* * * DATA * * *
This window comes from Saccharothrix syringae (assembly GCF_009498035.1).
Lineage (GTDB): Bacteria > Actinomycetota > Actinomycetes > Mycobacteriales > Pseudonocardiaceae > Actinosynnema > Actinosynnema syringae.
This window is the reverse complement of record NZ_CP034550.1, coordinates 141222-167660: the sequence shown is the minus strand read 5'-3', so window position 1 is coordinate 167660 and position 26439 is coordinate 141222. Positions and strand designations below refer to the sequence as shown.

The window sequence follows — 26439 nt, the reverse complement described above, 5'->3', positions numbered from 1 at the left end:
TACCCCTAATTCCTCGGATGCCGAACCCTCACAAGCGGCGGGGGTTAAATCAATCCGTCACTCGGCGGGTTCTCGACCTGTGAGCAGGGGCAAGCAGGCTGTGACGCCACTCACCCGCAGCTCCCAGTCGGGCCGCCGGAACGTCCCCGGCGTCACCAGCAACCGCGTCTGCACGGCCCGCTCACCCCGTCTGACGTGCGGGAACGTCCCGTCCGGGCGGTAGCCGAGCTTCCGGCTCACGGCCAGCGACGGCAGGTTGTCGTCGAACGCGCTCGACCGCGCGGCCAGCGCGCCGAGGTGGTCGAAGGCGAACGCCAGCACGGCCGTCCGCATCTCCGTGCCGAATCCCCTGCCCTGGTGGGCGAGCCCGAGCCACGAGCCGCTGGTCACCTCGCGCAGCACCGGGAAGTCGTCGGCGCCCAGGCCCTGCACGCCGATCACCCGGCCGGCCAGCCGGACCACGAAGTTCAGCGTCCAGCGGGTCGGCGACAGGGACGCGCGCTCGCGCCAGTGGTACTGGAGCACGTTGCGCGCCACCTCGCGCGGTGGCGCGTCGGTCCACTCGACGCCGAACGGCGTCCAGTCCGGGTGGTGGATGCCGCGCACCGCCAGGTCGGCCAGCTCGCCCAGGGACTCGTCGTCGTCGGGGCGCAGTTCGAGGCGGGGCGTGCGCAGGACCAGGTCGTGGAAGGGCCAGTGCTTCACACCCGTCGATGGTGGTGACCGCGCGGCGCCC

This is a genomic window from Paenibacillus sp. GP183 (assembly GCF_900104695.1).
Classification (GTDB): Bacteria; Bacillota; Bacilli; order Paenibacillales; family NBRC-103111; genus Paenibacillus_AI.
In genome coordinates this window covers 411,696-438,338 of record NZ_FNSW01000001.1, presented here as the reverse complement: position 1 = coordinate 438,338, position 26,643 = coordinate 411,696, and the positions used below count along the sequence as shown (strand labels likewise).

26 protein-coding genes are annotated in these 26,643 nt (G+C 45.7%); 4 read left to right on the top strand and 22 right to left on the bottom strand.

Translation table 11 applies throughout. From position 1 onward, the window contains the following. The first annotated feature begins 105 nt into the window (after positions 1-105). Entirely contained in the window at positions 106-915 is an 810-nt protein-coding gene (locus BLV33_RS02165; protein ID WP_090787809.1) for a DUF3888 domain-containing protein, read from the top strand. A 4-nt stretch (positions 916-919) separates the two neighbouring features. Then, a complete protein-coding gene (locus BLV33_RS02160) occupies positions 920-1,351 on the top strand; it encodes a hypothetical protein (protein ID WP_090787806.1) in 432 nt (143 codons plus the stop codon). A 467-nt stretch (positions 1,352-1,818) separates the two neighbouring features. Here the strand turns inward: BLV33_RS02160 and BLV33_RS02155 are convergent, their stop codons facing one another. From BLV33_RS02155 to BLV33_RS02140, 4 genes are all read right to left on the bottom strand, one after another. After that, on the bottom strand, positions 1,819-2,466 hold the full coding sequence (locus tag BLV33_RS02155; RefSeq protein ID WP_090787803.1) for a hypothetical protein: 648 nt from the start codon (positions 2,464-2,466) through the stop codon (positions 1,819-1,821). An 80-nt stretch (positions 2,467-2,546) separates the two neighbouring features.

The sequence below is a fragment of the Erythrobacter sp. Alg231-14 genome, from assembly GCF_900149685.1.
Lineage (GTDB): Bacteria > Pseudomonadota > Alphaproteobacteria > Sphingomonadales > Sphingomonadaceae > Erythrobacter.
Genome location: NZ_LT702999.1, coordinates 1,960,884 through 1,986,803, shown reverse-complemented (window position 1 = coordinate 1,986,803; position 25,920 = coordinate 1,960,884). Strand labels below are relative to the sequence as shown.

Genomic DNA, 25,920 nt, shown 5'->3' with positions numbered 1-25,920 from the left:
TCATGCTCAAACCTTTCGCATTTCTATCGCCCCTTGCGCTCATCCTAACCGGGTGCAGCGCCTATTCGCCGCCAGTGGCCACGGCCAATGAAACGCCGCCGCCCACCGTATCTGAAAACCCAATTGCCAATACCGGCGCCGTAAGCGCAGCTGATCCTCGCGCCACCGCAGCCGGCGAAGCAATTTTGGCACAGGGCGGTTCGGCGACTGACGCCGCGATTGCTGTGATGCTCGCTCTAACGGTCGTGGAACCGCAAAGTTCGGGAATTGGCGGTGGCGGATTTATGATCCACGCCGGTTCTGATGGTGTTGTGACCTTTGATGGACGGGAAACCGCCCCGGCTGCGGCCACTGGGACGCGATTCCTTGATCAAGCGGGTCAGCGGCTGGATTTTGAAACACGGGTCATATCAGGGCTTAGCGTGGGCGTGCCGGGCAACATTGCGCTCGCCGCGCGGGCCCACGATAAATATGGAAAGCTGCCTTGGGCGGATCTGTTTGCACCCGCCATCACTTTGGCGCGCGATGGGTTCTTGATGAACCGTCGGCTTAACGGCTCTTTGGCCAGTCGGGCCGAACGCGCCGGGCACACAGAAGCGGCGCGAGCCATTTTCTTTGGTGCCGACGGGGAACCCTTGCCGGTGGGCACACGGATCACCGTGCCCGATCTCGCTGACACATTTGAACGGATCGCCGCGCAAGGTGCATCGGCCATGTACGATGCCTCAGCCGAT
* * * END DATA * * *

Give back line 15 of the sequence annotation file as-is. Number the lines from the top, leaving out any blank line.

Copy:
TCATGCTCAAACCTTTCGCATTTCTATCGCCCCTTGCGCTCATCCTAACCGGGTGCAGCGCCTATTCGCCGCCAGTGGCCACGGCCAATGAAACGCCGCCGCCCACCGTATCTGAAAACCCAATTGCCAATACCGGCGCCGTAAGCGCAGCTGATCCTCGCGCCACCGCAGCCGGCGAAGCAATTTTGGCACAGGGCGGTTCGGCGACTGACGCCGCGATTGCTGTGATGCTCGCTCTAACGGTCGTGGAACCGCAAAGTTCGGGAATTGGCGGTGGCGGATTTATGATCCACGCCGGTTCTGATGGTGTTGTGACCTTTGATGGACGGGAAACCGCCCCGGCTGCGGCCACTGGGACGCGATTCCTTGATCAAGCGGGTCAGCGGCTGGATTTTGAAACACGGGTCATATCAGGGCTTAGCGTGGGCGTGCCGGGCAACATTGCGCTCGCCGCGCGGGCCCACGATAAATATGGAAAGCTGCCTTGGGCGGATCTGTTTGCACCCGCCATCACTTTGGCGCGCGATGGGTTCTTGATGAACCGTCGGCTTAACGGCTCTTTGGCCAGTCGGGCCGAACGCGCCGGGCACACAGAAGCGGCGCGAGCCATTTTCTTTGGTGCCGACGGGGAACCCTTGCCGGTGGGCACACGGATCACCGTGCCCGATCTCGCTGACACATTTGAACGGATCGCCGCGCAAGGTGCATCGGCCATGTACGATGCCTCAGCCGAT